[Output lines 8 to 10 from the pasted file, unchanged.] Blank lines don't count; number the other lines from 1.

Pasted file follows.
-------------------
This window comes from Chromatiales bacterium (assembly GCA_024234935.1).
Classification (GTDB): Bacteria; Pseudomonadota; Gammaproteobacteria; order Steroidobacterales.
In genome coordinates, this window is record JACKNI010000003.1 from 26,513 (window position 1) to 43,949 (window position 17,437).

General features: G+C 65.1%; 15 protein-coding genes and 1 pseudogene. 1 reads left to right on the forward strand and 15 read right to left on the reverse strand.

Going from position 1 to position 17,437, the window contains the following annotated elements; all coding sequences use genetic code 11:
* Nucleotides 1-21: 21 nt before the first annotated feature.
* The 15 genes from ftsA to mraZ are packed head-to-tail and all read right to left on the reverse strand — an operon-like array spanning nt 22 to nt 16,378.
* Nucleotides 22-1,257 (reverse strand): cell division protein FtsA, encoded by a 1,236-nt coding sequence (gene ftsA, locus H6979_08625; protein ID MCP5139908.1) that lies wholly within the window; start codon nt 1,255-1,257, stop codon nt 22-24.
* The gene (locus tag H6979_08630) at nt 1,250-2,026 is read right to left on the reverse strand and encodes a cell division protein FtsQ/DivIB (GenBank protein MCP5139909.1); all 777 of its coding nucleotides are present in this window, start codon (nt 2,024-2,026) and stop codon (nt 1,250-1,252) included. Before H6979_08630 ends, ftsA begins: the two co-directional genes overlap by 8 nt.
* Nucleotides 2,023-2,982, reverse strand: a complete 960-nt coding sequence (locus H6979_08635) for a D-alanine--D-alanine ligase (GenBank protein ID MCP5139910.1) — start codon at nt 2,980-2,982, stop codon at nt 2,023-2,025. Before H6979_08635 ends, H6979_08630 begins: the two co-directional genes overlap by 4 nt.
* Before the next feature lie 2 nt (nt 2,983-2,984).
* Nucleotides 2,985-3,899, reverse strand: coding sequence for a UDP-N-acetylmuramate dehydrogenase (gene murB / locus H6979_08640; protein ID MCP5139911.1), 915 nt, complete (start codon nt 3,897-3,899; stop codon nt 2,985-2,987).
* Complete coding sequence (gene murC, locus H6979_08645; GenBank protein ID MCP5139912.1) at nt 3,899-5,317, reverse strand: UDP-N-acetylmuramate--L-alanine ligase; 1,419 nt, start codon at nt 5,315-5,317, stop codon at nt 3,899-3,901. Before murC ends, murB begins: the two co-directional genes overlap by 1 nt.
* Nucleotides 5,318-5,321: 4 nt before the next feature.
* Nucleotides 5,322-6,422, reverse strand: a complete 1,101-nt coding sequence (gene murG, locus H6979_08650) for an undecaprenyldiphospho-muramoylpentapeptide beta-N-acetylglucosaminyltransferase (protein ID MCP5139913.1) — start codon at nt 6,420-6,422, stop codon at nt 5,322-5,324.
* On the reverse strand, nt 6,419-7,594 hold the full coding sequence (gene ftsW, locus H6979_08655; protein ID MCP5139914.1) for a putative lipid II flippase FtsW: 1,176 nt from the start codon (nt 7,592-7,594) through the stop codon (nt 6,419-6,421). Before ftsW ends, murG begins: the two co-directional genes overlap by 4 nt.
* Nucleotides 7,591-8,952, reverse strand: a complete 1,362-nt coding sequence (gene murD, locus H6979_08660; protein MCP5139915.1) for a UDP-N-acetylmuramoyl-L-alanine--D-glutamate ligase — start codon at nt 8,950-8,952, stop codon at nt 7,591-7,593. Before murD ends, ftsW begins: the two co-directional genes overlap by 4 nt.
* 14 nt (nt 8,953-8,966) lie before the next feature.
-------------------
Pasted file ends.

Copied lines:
* Nucleotides 22-1,257 (reverse strand): cell division protein FtsA, encoded by a 1,236-nt coding sequence (gene ftsA, locus H6979_08625; protein ID MCP5139908.1) that lies wholly within the window; start codon nt 1,255-1,257, stop codon nt 22-24.
* The gene (locus tag H6979_08630) at nt 1,250-2,026 is read right to left on the reverse strand and encodes a cell division protein FtsQ/DivIB (GenBank protein MCP5139909.1); all 777 of its coding nucleotides are present in this window, start codon (nt 2,024-2,026) and stop codon (nt 1,250-1,252) included. Before H6979_08630 ends, ftsA begins: the two co-directional genes overlap by 8 nt.
* Nucleotides 2,023-2,982, reverse strand: a complete 960-nt coding sequence (locus H6979_08635) for a D-alanine--D-alanine ligase (GenBank protein ID MCP5139910.1) — start codon at nt 2,980-2,982, stop codon at nt 2,023-2,025. Before H6979_08635 ends, H6979_08630 begins: the two co-directional genes overlap by 4 nt.